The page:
Latin for Duolingo: Basics, Lesson 3
Please note this course is now available on Wikiversity
My goal is to offer at least one Latin lesson per week until such time as you can get a "real" Latin course on Duo, or until I run out of ideas for how to go on, whichever comes first. Please forgive any formatting issues.
New grammar this lesson: the accusative case. In Latin, nouns functioning as a direct object are put in the accusative case. Nouns are listed in vocabulary lists with nominative and genitive singular (aqua, aquae (f.) or aqua, -ae = water). To use water as a direct object, then, the accusative ending will need to be swapped in for the nominative or subject case. We do not notice this with neuter nouns like malum, -i = apple, because they are the same in the nominative and accusative. But nouns classified as masculine or feminine will have different endings if they are used as a direct object. This lesson also we will be working on verb conjugations in singular only. And for fun, I'm introducing some common Latin names to give our sentences some personality.
Gaius, -i (m.) = Gaius (common Roman praenomen)
Marcus, -i (m.) = Marcus
Lucia, -ae (f.) = Lucia (feminine form of Lucius; not a lot of variety in Roman names, but it's good practice with masculine and feminine endings)
Paula, -ae (f.) = Paula
aqua, -ae (f.) = water. (You will need also to learn the accusative singular = aquam for this lesson.)
panis, -is (m.) = bread (this is a 3rd declension noun; note that the genitive singular ending is a marker for which declension a noun belongs to, and each declension has its own set of endings and gender rules which will be learned in a later lesson). You will need to learn the accusative singular = panem for this lesson.
saccharum, -i (n.) = sugar (a Late Latin construction; of course the Romans would have used mel, mellis (n.) = honey). Accusative singular is also saccharum or mel since both are neuter nouns.
bibo = I drink
bibis = you (s.) drink
bibit = he, she, it drinks
edo = I eat
edis = you eat
edit = he, she, it eats
(also review sum=I am, es=you are, est=h/s/i is, and subject pronouns ego=I, tu=you, is=he, ea=she)
Panis est. = It is bread.
Aqua est. = It is water.
(Ego) edo. = I eat.
Gaius est puer. = Gaius is a boy.
Gaius aquam bibit. = Gaius drinks water.
Vir aquam bibit. = The man drinks water.
Lucia est femina. = Lucia is a woman.
(Tu) edis. = You eat.
(Ego) saccharum edo. = I eat sugar.
(Ego) bibo. = I drink.
(Tu) panem edis. = You eat bread.
(Tu) bibis. = You drink.
Aquam bibis. = You drink water.
Marcus bibit. = Marcus drinks.
(Is) bibit. = He drinks.
(Ea) bibit. = She drinks.
Tu es Paula. = You are Paula.
Gaius sum. = I am Gaius.
Gaius panem edit. = Gaius eats bread.
Ego malum edo. = I eat an apple.
(Tu) saccharum edis. = You eat sugar.
You now have enough basic vocabulary to go on creating quite simple sentences for a while. We will add plurals soon, maybe next lesson. Habeatis bonam fortunam!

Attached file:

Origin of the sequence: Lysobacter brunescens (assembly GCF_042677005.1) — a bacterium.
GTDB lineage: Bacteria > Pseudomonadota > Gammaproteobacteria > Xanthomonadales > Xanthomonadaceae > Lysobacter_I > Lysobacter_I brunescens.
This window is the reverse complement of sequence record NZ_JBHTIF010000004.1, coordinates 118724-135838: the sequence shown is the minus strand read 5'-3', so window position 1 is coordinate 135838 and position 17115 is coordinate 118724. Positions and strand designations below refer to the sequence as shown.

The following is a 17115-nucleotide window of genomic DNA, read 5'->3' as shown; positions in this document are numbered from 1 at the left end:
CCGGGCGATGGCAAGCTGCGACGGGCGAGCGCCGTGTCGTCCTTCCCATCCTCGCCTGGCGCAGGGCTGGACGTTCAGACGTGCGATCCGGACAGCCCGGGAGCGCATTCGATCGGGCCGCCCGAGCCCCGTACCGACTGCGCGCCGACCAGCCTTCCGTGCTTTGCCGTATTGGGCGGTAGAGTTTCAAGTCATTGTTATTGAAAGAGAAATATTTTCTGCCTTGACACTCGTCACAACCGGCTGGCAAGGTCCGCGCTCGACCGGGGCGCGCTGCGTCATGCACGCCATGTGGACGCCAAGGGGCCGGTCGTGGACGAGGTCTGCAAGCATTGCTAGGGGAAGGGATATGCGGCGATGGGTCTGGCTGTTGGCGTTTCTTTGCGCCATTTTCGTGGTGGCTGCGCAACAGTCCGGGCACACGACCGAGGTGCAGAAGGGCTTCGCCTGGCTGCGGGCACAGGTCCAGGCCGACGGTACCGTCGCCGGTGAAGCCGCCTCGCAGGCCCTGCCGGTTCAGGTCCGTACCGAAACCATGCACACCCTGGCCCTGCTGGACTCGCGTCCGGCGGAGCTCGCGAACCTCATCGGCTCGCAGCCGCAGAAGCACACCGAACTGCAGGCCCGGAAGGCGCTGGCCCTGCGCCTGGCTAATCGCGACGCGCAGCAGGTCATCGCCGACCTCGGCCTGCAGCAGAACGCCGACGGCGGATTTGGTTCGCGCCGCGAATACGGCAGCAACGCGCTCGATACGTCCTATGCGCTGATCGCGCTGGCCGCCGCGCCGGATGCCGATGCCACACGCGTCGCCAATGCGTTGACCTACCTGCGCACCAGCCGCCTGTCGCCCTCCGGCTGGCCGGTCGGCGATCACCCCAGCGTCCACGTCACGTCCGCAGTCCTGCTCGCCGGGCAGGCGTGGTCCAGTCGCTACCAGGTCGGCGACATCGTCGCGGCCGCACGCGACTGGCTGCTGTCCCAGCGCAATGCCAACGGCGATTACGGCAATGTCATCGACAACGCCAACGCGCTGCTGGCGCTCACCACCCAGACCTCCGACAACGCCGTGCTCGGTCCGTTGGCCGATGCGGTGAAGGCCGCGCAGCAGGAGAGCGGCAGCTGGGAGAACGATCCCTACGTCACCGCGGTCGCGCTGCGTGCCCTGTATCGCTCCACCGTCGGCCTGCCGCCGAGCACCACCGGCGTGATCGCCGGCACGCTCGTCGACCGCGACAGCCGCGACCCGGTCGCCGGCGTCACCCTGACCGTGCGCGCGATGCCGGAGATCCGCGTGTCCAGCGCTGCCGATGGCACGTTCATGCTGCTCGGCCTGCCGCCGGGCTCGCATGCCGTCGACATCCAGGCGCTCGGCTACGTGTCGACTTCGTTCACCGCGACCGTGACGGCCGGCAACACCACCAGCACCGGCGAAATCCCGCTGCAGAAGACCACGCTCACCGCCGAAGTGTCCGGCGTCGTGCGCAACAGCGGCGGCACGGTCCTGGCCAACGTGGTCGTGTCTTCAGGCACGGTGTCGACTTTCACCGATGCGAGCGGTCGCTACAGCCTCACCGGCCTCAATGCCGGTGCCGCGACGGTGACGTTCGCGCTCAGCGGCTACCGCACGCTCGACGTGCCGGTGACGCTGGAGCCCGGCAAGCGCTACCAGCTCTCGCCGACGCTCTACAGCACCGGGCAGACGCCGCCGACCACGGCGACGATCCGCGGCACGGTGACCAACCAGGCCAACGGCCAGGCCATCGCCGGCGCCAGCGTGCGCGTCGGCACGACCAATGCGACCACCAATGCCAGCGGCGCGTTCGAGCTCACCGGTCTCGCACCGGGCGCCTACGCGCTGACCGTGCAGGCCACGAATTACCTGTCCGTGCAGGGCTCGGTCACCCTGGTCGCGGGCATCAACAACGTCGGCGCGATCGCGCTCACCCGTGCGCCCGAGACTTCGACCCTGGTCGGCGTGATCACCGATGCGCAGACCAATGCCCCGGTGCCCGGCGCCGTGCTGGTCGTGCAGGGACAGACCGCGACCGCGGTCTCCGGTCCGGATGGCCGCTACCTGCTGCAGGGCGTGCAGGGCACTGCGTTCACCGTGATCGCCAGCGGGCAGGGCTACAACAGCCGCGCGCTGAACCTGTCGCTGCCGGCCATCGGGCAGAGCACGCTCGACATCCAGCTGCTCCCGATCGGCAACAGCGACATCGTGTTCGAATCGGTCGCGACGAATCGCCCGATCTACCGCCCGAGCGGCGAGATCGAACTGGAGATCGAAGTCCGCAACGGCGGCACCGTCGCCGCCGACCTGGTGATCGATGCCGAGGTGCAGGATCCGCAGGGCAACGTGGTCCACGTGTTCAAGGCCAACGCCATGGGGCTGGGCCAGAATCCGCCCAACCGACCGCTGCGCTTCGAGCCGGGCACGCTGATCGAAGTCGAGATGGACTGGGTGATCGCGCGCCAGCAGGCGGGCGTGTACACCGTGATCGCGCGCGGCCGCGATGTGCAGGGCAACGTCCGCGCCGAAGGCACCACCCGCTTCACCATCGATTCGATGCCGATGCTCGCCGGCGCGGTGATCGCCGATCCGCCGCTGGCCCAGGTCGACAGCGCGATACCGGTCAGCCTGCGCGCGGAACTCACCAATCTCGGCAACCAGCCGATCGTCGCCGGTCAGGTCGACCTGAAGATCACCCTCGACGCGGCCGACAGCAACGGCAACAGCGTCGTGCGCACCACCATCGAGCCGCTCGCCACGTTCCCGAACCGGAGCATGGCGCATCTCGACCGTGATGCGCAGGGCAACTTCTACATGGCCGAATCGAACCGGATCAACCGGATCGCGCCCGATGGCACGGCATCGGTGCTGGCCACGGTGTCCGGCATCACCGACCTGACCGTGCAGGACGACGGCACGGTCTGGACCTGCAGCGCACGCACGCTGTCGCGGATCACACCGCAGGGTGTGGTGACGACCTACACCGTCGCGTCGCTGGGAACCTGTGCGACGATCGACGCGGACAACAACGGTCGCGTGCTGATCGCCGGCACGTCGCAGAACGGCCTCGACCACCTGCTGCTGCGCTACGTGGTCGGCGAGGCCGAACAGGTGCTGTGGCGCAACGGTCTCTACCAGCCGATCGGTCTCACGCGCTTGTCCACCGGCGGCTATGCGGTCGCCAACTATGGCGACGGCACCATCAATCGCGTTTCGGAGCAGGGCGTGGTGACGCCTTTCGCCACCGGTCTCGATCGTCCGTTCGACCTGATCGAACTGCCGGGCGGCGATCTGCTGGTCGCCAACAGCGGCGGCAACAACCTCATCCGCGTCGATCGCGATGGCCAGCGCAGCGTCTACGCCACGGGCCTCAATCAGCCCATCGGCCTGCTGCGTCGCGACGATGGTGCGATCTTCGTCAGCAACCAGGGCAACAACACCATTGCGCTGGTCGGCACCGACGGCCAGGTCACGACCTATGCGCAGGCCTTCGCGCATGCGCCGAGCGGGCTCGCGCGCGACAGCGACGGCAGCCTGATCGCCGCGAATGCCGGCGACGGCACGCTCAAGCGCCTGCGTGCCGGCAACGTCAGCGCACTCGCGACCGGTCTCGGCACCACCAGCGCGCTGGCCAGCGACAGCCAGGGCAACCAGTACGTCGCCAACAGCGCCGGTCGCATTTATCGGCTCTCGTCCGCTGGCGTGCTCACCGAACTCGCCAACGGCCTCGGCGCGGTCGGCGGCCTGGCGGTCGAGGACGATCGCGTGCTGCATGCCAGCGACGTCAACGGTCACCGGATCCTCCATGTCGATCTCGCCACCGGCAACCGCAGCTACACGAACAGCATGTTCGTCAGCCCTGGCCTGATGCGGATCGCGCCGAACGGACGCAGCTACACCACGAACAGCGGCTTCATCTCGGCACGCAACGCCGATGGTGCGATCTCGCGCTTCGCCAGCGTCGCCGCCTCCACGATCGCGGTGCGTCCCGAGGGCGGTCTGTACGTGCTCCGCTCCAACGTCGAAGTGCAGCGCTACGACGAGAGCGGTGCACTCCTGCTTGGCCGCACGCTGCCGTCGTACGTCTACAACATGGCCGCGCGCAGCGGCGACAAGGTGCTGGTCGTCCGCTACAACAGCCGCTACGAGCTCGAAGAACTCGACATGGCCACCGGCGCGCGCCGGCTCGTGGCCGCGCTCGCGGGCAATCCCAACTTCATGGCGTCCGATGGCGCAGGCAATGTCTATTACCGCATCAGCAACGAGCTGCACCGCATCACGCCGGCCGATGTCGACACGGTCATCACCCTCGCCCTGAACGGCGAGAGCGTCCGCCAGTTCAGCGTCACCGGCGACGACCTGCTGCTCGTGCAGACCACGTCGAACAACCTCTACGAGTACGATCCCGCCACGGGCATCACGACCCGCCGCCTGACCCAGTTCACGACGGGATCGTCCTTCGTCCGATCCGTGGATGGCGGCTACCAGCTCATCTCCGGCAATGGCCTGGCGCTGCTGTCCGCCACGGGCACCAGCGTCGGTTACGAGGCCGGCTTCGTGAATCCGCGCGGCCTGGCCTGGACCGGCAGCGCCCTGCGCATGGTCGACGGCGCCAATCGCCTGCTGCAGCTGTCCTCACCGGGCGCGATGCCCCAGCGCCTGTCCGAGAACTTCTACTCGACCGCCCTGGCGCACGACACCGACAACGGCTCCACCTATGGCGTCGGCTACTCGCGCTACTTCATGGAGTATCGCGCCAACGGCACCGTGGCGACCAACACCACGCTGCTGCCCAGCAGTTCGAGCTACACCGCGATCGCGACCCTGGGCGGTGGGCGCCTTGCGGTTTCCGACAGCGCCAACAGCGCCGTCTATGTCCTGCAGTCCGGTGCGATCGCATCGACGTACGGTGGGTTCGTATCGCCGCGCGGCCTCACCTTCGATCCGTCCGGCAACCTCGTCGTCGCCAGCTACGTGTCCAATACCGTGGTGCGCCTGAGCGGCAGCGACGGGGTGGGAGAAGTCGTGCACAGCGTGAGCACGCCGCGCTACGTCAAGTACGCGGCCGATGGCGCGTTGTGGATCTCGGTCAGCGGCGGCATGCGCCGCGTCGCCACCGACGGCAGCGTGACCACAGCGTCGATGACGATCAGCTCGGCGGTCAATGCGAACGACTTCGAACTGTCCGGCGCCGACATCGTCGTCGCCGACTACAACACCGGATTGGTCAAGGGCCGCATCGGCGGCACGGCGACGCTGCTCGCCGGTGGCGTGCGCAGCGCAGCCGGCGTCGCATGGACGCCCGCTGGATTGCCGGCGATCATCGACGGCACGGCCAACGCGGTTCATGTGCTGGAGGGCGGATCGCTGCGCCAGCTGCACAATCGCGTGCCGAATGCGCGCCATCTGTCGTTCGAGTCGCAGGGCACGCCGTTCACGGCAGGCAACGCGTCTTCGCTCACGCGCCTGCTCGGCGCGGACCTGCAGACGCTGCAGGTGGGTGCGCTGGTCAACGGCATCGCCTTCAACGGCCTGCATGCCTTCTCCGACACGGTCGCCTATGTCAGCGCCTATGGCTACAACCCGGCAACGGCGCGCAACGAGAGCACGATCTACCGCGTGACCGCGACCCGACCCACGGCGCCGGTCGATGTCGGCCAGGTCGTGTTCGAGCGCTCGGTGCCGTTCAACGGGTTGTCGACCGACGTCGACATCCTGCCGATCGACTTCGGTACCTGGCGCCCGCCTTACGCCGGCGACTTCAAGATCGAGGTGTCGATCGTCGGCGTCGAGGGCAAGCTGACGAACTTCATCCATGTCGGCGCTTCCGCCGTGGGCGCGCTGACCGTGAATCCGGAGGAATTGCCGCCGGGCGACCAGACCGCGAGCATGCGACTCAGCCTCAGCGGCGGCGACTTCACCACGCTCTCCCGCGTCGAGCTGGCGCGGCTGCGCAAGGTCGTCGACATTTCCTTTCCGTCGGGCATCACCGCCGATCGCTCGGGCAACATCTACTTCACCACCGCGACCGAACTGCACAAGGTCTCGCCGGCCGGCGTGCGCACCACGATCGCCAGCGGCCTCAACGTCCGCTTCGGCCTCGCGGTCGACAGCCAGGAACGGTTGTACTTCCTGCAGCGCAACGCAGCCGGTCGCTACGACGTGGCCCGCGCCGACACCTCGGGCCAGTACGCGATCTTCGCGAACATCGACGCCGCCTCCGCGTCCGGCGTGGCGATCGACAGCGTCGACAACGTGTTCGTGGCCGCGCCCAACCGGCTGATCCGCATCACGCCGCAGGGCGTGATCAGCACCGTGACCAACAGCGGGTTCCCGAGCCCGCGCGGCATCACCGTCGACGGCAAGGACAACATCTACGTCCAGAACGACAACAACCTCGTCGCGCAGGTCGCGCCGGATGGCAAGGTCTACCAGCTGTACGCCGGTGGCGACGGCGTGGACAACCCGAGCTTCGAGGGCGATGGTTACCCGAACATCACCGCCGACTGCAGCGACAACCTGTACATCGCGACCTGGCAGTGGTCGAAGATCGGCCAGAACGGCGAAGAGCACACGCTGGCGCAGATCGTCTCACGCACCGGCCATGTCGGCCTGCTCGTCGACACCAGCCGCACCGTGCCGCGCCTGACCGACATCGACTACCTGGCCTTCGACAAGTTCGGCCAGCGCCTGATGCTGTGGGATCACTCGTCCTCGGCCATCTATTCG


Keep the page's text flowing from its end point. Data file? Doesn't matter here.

Actually, that's a pretty incorrect way of looking at it, because you're never supposed to cut off the entire -are from the 1st conjugation, just -re as in the 2nd and 4th, especially since in the imperative I you'd basically be backtracking. It's just that the -ao of the 1st person sg. melds into ō.
Also forgot to mention that despite being incorrect, it also makes making other tenses from the present stem more tedious: ama + ba + m/s/t/mus/tis/nt becomes am + aba +m/s/t/mus/tis/nt. This may not seem like much, but when you teach that to somebody instead of saying that you use present stem + ba + m/s/t/mus/tis/nt for the I and II conjugation and present stem + eba + m/s/t/mus/tis/nt for the III and IV conjugation, you have to tell them to use present stem + aba/eba/eba/ieba + m/s/t/mus/tis/nt for each of the conjugations, which is completely and utterly stupid.
Salve, fellow Latin teacher here.
It might be a good idea to write out the whole dictionary entry initially, rather than abbreviating in order to make clear how exactly the word declines. For example: femina, feminae (f), rather than femina, -ae (f). If you area new student, it is not entirely clear, what the "-ae" attaches to.
Are you following a particular text like CLC for these sentences or just picking some of your own vocabulary? I teach high school Latin and can give you any help/resources you might want to flesh these out or continue them.
To create a directory, just start a new post titled something like "Latin Lessons Directory". To add the lessons, link the posts to the directory. To link a post, write the text you want in square brackets , then immediately after the closed square bracket, put regular brackets and the link in them. So this will look like [Text to be clicked on].(www.pagelink.com) - of course, without the full stop/period between the ] and ( - here's an example of my directory and how the link works: Ethiopia/Amharic Posts Directory.
They're not usually the first verbs introduced... both are in the 3rd conjugation so a little more complex to teach. But I'm following the Duo framework for now. It's kind of fun to explore the conversational aspect a bit, but it's definitely not the usual order for grammatical style teaching.